At Baylor College of Medicine in Houston, six people are charged with tracking and updating an inventory of more than 10,000 pieces of medical equipment, computers and vehicles.
Needless to say, they thought it would be nice to have a device that made it easier to figure out when they missed something.
Baylor College of Medicine recently became one of the first customers to go live with SAP NetWeaver Mobile 7.1. The college installed it on four handheld Motorola MC 70s, which run on Windows Mobile 5.0. NetWeaver Mobile 7.1 is still in ramp-up stage and will be available within the next couple of months, according to SAP.
Making inroads in the mobile market is one of SAP's goals this year, company executives told SearchSAP.com during a roundtable discussion this past summer. In May, SAP partnered with RIM to deliver its CRM software on a mobile device.
And customers are interested in deploying SAP in a mobile environment, according to Kim Obermair of Hatboro, Pa.-based InfoLogix, Baylor's implementation partner. But SAP's previous mobile platform – SAP MI – which InfoLogix would have used on the project, isn't the best around.
"There's always been a demand for mobile solutions in the SAP space," said Obermair, vice president of mobile development at InfoLogix. "But the previous [release] was not as robust, and the user interface was not always as accommodating."
NetWeaver Mobile 7.1 shows much more promise, Obermair said. Synchronization speed -- how quickly the handheld will synchronize with the middleware -- is vastly improved. It's more scalable: The last device maxed out at 300 users, while the new platform should support thousands of users.
It's also more extendable. With SAP MI, building something like credit-card processing was ugly, Obermair said, because it didn't have an open architecture. NetWeaver Mobile 7.1's interface is better and more robust -- things look better and they're easier to build. Also, in the previous release there was no way to push information from the back-end system to the mobile user -- it had to be pulled via query. The new version pushes information onto the mobile device.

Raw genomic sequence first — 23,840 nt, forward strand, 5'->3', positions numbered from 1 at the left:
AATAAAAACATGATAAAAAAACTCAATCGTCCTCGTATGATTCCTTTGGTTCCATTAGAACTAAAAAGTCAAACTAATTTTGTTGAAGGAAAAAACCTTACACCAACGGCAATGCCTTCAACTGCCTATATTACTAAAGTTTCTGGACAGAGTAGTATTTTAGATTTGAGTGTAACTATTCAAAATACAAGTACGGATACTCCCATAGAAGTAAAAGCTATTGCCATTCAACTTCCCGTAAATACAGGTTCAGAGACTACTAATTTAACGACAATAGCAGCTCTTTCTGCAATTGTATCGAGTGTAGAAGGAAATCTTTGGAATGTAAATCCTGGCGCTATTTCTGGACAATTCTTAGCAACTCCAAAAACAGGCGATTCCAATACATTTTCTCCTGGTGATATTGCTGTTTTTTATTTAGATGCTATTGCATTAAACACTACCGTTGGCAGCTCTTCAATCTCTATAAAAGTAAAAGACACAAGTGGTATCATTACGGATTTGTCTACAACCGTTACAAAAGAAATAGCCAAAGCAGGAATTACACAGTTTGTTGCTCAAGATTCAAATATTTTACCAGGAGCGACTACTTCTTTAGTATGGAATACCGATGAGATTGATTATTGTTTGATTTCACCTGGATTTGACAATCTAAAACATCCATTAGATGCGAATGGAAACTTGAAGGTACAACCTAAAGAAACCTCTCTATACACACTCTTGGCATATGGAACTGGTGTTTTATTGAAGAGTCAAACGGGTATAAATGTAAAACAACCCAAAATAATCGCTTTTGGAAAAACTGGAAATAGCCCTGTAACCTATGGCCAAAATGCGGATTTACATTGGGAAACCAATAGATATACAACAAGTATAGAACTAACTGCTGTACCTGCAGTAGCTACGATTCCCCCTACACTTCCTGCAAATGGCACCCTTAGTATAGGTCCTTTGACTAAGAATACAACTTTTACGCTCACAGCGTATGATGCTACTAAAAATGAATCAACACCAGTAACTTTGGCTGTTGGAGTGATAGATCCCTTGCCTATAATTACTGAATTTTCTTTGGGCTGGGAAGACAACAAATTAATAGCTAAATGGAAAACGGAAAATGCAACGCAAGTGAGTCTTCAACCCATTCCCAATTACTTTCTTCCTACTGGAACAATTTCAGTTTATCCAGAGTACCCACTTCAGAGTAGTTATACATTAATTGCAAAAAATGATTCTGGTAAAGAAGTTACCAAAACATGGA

"It's a marked improvement over what the previous architecture was," Obermair said.
Baylor started looking for a new tracking system when its scanners needed to be replaced. The college is also adding a new 300-bed hospital, which will double the size of its assets, according to Paul Sammons, SAP business analyst at Baylor.
Staying as SAP-centric as possible to save on support costs was the main reason for choosing SAP mobile, Sammons added. The College of Medicine has been an SAP customer since 2000 and is currently in the middle of an upgrade to ERP 6.0. Because the college is already on the NetWeaver platform, the mobile deployment can "ride" on SAP servers rather than having a separate server, Sammons said. And managing security is easier because it's on the same GUI.
Ensuring accuracy and saving time were also goals, and it needed to work in buildings where Internet access wasn't always available.
InfoLogix started the implementation in mid-May, and Baylor went live with the software at the beginning of October, delayed a week or so by Hurricane Ike.
On the old system, the inventory was downloaded on the mobile device according to what was expected to be housed in a particular building. Using scanners, technicians picked up the barcodes on equipment, went back to their offices, and uploaded the information onto a computer. A custom SAP program took that file and ran the information into the SAP master record.
The problem was that technicians didn't know whether they had missed scanning any assets until they were back in the office.
"You could go in, scan 10 assets -- well, you didn't know what you scanned," Sammons said. "All you knew is you updated 10 records."
Now, all of the assets are loaded onto the handheld. When an item is scanned, it updates the asset, wherever it is. There's also a built-in missing-asset report. Before leaving the building, technicians can run the missing-asset report to figure out what should be in the room but wasn't scanned.
"It gives them an opportunity to go back and take a second look, or maybe ask someone if something got moved," Sammons said.
Although Obermair is impressed with Mobile 7.1, he said it could be improved if it worked within a .NET framework. Extending it to a .NET framework would make it attractive to more companies.
It would also be great if Mobile 7.1 automatically synchronized when it was back in the presence of a network – in the same way that emails are automatically sent when a network becomes available again.
Sammons is impressed with Mobile 7.1's functionality. He said it could be set up on a BlackBerry for workers to do SAP transactions remotely. Because it's capable of doing real-time updates, Mobile 7.1 could be helpful in materials management, he said, since it could determine exactly what's in inventory in real time.
"I was really excited to be one of the first to try and use this thing," Sammons said. "It looks like it's going to be a pretty good mobile solution, and it's helped us."